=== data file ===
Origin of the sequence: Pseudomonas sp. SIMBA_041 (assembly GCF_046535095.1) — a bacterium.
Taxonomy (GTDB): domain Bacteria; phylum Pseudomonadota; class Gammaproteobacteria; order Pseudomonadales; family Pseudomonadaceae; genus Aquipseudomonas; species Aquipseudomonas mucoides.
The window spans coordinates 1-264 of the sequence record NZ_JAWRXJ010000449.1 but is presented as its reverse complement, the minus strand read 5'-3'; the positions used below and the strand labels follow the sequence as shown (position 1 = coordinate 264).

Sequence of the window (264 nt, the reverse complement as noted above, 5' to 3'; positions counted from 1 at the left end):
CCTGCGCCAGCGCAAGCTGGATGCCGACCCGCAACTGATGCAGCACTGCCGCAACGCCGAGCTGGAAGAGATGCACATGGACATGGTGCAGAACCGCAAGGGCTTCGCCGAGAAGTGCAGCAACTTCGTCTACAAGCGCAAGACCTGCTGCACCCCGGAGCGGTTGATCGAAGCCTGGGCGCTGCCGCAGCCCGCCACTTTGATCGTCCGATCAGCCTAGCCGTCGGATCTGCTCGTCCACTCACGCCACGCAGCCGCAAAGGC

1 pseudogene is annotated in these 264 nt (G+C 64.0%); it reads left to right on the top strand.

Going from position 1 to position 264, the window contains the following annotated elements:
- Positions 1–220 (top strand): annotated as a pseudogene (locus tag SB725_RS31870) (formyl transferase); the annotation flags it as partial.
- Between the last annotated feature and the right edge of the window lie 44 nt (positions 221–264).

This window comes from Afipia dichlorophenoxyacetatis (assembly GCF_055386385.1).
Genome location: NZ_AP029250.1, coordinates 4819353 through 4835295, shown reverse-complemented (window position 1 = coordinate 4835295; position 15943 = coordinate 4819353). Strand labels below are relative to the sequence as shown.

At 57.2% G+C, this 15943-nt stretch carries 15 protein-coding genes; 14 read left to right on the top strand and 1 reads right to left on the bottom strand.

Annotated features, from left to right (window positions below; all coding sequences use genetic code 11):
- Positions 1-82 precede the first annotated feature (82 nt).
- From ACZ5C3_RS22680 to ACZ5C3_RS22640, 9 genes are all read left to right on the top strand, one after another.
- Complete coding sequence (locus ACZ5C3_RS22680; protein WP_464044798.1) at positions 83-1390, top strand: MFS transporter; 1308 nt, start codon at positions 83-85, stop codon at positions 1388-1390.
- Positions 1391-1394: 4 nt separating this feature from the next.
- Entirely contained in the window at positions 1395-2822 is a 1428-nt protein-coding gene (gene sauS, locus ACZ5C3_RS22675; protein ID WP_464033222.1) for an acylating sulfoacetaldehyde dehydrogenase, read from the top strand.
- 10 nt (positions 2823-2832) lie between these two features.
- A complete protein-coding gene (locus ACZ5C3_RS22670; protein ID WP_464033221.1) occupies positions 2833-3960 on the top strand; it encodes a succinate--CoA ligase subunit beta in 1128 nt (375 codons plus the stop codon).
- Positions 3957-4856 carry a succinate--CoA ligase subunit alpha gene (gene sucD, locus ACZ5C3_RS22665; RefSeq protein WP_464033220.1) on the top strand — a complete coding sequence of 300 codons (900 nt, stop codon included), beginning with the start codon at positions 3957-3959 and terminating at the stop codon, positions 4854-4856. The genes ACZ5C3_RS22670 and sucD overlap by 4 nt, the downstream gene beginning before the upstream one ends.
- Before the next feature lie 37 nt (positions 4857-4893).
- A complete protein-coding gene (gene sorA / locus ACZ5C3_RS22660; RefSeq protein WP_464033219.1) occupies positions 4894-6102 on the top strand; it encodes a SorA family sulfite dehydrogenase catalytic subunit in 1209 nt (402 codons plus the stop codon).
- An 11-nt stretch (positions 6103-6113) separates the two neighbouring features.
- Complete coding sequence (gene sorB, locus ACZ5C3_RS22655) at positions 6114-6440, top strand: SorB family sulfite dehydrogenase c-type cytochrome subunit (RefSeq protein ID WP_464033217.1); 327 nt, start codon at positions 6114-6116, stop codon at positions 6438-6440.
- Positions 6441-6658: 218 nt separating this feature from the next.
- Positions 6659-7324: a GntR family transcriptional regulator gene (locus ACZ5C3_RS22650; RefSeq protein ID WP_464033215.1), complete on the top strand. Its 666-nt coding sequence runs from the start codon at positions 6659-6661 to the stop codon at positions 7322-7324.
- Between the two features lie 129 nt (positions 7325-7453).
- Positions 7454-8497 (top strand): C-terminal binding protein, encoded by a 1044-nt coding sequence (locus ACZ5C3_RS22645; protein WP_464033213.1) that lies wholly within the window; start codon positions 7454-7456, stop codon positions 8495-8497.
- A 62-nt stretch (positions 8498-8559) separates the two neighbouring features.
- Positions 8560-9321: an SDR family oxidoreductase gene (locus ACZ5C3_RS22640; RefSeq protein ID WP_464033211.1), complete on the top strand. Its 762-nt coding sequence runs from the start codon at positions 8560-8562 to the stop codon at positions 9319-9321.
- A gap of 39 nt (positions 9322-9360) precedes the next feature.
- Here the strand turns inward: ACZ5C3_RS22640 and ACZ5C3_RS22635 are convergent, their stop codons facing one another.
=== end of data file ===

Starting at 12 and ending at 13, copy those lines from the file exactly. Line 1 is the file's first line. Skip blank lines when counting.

At 57.2% G+C, this 15943-nt stretch carries 15 protein-coding genes; 14 read left to right on the top strand and 1 reads right to left on the bottom strand.

Annotated features, from left to right (window positions below; all coding sequences use genetic code 11):